Scrooge


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Scrooge

also scrooge  (skro͞oj)
n.
A mean-spirited miserly person; a skinflint.

[After Ebenezer Scrooge, , miserly protagonist of A Christmas Carol by Charles Dickens.]

Scrooge

(skruːdʒ)
n
a mean or miserly person
[C19: after a character in Dickens' story A Christmas Carol (1843)]

Scrooge

(skrudʒ)

n.
1. Ebenezer, a miserly curmudgeon in Dickens' A Christmas Carol.
2. (often l.c.) any miserly person.
ThesaurusAntonymsRelated WordsSynonymsLegend:
Noun1.Scrooge - a selfish person who is unwilling to give or spendscrooge - a selfish person who is unwilling to give or spend
hoarder - a person who accumulates things and hides them away for future use
pinchgut - a niggardly person who starves himself (and others)

Scrooge

noun miser, penny-pincher (informal), skinflint, cheapskate (informal), tight-arse (taboo slang), tightwad (U.S. & Canad. slang), tight-ass (U.S. taboo slang), niggard, money-grubber (informal), meanie or meany (informal, chiefly Brit.) What a bunch of Scrooges.

Scrooge

also scrooge
noun
A stingy person:
Informal: penny pincher.
Translations
kitupiikki

Scrooge

[skruːdʒ] Nel avariento típico (personaje del "Christmas Carol" de Dickens)

Scrooge

[ˈskruːdʒ] nrat m

Scrooge

nGeizhals m
References in classic literature ?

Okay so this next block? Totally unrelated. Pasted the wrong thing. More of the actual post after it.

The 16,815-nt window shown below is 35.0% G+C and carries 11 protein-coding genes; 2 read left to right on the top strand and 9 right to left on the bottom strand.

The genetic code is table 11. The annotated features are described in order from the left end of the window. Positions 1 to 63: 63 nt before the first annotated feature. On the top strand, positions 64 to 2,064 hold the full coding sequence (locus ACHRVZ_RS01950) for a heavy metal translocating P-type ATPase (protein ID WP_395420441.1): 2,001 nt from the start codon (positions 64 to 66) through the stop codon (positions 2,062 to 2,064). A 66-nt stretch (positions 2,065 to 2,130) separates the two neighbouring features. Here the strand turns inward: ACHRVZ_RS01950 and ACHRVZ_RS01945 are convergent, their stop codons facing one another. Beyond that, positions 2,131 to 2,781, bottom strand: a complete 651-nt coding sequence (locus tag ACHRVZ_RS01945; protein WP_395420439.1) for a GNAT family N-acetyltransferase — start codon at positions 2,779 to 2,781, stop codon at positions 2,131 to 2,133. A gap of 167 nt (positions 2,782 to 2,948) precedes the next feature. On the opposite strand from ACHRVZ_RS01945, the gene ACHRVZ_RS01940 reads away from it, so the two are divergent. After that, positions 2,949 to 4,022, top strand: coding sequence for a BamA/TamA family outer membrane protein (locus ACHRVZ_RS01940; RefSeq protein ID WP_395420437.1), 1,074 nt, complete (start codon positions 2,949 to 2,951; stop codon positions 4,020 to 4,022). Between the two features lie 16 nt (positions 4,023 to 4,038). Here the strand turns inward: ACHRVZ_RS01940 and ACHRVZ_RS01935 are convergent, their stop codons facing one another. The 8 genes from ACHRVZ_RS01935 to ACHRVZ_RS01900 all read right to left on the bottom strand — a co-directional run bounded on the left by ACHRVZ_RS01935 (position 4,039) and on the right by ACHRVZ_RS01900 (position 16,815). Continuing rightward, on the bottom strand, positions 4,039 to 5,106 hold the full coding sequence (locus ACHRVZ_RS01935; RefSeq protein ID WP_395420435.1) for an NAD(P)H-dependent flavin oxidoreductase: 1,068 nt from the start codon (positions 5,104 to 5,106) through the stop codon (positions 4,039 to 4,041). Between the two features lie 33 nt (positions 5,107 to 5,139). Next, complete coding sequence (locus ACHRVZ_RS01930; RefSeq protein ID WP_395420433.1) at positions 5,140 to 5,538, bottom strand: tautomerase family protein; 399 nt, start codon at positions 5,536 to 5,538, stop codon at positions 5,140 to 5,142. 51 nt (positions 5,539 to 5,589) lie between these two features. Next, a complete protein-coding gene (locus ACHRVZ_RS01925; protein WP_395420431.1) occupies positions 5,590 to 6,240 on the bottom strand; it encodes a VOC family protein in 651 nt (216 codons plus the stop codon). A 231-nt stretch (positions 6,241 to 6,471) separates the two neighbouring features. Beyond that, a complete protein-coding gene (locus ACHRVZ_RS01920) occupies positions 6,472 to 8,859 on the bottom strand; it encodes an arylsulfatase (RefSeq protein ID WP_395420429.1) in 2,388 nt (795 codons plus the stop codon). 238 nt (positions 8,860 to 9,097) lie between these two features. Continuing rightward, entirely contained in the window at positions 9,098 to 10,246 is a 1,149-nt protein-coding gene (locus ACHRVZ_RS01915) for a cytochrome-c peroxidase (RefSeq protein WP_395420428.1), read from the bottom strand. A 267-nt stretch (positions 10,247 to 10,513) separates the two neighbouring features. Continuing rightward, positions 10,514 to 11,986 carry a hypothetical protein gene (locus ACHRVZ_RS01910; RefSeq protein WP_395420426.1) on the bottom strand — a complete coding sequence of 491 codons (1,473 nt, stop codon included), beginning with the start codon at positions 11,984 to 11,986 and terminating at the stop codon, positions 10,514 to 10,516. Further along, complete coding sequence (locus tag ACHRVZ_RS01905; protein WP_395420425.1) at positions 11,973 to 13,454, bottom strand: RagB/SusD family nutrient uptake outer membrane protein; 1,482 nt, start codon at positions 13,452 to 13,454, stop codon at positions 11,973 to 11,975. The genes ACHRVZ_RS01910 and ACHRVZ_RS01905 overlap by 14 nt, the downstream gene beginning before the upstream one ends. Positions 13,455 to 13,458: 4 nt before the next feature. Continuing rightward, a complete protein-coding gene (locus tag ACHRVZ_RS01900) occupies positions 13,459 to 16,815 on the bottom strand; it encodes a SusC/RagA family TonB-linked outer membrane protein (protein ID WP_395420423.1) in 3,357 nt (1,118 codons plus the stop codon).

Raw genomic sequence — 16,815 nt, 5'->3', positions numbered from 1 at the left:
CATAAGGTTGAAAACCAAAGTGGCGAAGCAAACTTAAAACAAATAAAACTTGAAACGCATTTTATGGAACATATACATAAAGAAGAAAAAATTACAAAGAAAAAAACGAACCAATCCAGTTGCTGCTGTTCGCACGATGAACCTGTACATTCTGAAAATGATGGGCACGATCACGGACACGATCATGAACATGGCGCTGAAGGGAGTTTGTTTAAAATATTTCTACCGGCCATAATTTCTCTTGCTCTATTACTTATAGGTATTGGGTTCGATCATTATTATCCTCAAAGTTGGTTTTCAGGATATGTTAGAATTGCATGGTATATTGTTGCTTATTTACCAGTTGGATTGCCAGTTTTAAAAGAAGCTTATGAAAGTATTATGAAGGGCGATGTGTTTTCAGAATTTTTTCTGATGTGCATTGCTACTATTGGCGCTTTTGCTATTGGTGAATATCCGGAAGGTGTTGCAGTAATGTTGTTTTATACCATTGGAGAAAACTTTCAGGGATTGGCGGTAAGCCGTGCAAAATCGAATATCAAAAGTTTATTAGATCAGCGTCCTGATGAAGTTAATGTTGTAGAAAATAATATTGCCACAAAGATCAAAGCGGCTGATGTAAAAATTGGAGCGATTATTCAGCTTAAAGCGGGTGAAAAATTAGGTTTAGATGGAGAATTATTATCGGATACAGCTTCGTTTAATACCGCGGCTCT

But he was a tight-fisted hand at the grind- stone, Scrooge! a squeezing, wrenching, grasping, scraping, clutching, covetous, old sinner!
External heat and cold had little influence on Scrooge. No warmth could warm, no wintry weather chill him.
Nobody ever stopped him in the street to say, with gladsome looks, `My dear Scrooge, how are you?
Once upon a time -- of all the good days in the year, on Christmas Eve -- old Scrooge sat busy in his counting-house.
The door of Scrooge's counting-house was open that he might keep his eye upon his clerk, who in a dismal little cell beyond, a sort of tank, was copying letters.
It was the voice of Scrooge's nephew, who came upon him so quickly that this was the first intimation he had of his approach.
He had so heated himself with rapid walking in the fog and frost, this nephew of Scrooge's, that he was all in a glow; his face was ruddy and handsome; his eyes sparkled, and his breath smoked again.
`Christmas a humbug, uncle!' said Scrooge's nephew.
Scrooge having no better answer ready on the spur of the moment, said `Bah!' again; and followed it up with `Humbug.'
If I could work my will,' said Scrooge indignantly, `every idiot who goes about with "Merry Christmas" on his lips, should be boiled with his own pudding, and buried with a stake of holly through his heart.
`Let me leave it alone, then,' said Scrooge. `Much good may it do you!
`Let me hear another sound from you,' said Scrooge, `and you'll keep your Christmas by losing your situation!